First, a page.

• 13:34 Not talking about Dangerous Highschool Girls in Trouble here, of course.
  • 18:22 Bad: Patrick McGoohan is dead.
  • 18:23 Good: Bear/Monette have sold two sequels to their excellent "A Companion to Wolves"
  • 23:30 Those people are really diving into the Pinku. I approve.
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Wednesday, January 14, 2009

Daily Twitter Terror

  • 19:16 There's a Hulk manga by Kazuo Koike!
  • 20:23 Bah, Year's Best Fantasy and Horror is dead. At least Datlow'll make a Year's Best Horror for Nightshade books.
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Tuesday, January 13, 2009

Daily Twitter Terror

  • 12:00 They're planning on remaking the Val Lewton productions? Please make it stop!
  • 12:55 You have to get out of here. Your vagina is haunted.
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Monday, January 12, 2009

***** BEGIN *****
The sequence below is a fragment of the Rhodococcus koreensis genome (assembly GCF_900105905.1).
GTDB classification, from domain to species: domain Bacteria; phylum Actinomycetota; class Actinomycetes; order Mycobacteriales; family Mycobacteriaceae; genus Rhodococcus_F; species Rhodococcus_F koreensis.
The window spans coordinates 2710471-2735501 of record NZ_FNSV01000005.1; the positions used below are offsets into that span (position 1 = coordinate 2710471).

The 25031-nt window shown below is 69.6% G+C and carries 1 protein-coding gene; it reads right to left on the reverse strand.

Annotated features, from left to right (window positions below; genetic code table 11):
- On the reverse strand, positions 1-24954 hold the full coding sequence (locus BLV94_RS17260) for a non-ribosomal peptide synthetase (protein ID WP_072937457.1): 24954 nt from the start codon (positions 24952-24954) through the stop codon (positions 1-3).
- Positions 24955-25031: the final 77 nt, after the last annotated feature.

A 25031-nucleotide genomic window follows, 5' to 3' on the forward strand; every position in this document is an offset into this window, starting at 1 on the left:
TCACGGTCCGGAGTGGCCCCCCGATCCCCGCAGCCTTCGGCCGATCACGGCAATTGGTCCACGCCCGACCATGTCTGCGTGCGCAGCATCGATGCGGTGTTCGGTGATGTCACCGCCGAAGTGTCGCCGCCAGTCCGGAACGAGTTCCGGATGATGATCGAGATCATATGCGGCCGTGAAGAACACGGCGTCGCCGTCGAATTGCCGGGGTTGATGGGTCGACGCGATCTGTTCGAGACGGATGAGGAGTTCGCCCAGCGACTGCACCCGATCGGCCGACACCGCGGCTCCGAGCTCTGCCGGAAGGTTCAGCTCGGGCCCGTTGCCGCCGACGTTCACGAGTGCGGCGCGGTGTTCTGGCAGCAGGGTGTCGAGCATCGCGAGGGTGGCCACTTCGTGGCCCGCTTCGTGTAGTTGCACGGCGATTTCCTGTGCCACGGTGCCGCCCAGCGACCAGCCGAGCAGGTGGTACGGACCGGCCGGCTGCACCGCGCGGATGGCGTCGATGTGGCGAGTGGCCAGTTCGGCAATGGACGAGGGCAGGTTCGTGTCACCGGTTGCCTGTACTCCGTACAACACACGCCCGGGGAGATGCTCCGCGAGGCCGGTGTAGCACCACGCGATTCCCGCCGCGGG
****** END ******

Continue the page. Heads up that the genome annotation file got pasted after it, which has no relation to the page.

An Insee Thong link

I was thinking about writing about this fine piece of Thai cinema here, but I have nothing to add to Todd's fine piece about the film at Teleport City but agreement.


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Sunday, January 11, 2009

Erotic Rites of Frankenstein (1971)

At the moment of their triumph, Doctor Frankenstein (Dennis Price) and his assistant Morpho (Jess Franco himself, shaggy as always), are attacked and killed by Melissa (Anne Libert). This cloaked and mostly naked woman was - as we will later learn - born from the unholy combination of bird's egg and human sperm, a fact that explains the feathers placed on strategic places of her body and her claws as well as the cries of bird imitation coming from the film's soundtrack whenever she gets excited. I don't know about the cat sounds, her blindness or her sexualized appetite for cannibalism, though. Is it still cannibalism if the perpetrator is a bird woman?